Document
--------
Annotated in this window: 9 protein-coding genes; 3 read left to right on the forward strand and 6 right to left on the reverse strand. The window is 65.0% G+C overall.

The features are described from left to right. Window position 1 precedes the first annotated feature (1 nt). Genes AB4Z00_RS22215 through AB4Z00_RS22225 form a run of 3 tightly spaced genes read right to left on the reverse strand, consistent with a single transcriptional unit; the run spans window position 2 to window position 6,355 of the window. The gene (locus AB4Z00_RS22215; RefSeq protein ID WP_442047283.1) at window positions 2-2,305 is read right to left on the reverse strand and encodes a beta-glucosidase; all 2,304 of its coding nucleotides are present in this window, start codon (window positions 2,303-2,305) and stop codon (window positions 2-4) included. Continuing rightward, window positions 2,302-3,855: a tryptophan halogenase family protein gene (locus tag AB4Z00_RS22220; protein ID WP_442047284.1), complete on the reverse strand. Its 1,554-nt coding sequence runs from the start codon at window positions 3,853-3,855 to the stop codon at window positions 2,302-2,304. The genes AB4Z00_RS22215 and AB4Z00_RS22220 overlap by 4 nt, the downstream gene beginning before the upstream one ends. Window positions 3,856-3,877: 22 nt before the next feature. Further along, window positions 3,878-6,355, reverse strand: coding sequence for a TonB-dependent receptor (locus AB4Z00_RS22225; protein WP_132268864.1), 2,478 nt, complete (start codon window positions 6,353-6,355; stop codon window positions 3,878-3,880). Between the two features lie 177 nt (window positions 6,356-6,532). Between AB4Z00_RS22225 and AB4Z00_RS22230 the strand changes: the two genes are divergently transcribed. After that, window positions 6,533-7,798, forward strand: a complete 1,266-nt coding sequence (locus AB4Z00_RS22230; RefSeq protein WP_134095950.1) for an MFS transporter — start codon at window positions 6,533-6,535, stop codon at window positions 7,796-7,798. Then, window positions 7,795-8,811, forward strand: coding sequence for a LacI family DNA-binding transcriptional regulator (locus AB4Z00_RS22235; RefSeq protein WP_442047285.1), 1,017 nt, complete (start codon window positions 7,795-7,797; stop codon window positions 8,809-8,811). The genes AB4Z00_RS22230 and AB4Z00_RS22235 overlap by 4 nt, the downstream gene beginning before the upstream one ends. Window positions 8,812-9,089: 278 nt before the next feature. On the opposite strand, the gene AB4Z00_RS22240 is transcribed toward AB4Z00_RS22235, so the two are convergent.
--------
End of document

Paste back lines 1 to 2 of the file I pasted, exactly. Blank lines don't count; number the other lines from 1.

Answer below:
Annotated in this window: 9 protein-coding genes; 3 read left to right on the forward strand and 6 right to left on the reverse strand. The window is 65.0% G+C overall.

The features are described from left to right. Window position 1 precedes the first annotated feature (1 nt). Genes AB4Z00_RS22215 through AB4Z00_RS22225 form a run of 3 tightly spaced genes read right to left on the reverse strand, consistent with a single transcriptional unit; the run spans window position 2 to window position 6,355 of the window. The gene (locus AB4Z00_RS22215; RefSeq protein ID WP_442047283.1) at window positions 2-2,305 is read right to left on the reverse strand and encodes a beta-glucosidase; all 2,304 of its coding nucleotides are present in this window, start codon (window positions 2,303-2,305) and stop codon (window positions 2-4) included. Continuing rightward, window positions 2,302-3,855: a tryptophan halogenase family protein gene (locus tag AB4Z00_RS22220; protein ID WP_442047284.1), complete on the reverse strand. Its 1,554-nt coding sequence runs from the start codon at window positions 3,853-3,855 to the stop codon at window positions 2,302-2,304. The genes AB4Z00_RS22215 and AB4Z00_RS22220 overlap by 4 nt, the downstream gene beginning before the upstream one ends. Window positions 3,856-3,877: 22 nt before the next feature. Further along, window positions 3,878-6,355, reverse strand: coding sequence for a TonB-dependent receptor (locus AB4Z00_RS22225; protein WP_132268864.1), 2,478 nt, complete (start codon window positions 6,353-6,355; stop codon window positions 3,878-3,880). Between the two features lie 177 nt (window positions 6,356-6,532). Between AB4Z00_RS22225 and AB4Z00_RS22230 the strand changes: the two genes are divergently transcribed. After that, window positions 6,533-7,798, forward strand: a complete 1,266-nt coding sequence (locus AB4Z00_RS22230; RefSeq protein WP_134095950.1) for an MFS transporter — start codon at window positions 6,533-6,535, stop codon at window positions 7,796-7,798. Then, window positions 7,795-8,811, forward strand: coding sequence for a LacI family DNA-binding transcriptional regulator (locus AB4Z00_RS22235; RefSeq protein WP_442047285.1), 1,017 nt, complete (start codon window positions 7,795-7,797; stop codon window positions 8,809-8,811). The genes AB4Z00_RS22230 and AB4Z00_RS22235 overlap by 4 nt, the downstream gene beginning before the upstream one ends. Window positions 8,812-9,089: 278 nt before the next feature. On the opposite strand, the gene AB4Z00_RS22240 is transcribed toward AB4Z00_RS22235, so the two are convergent.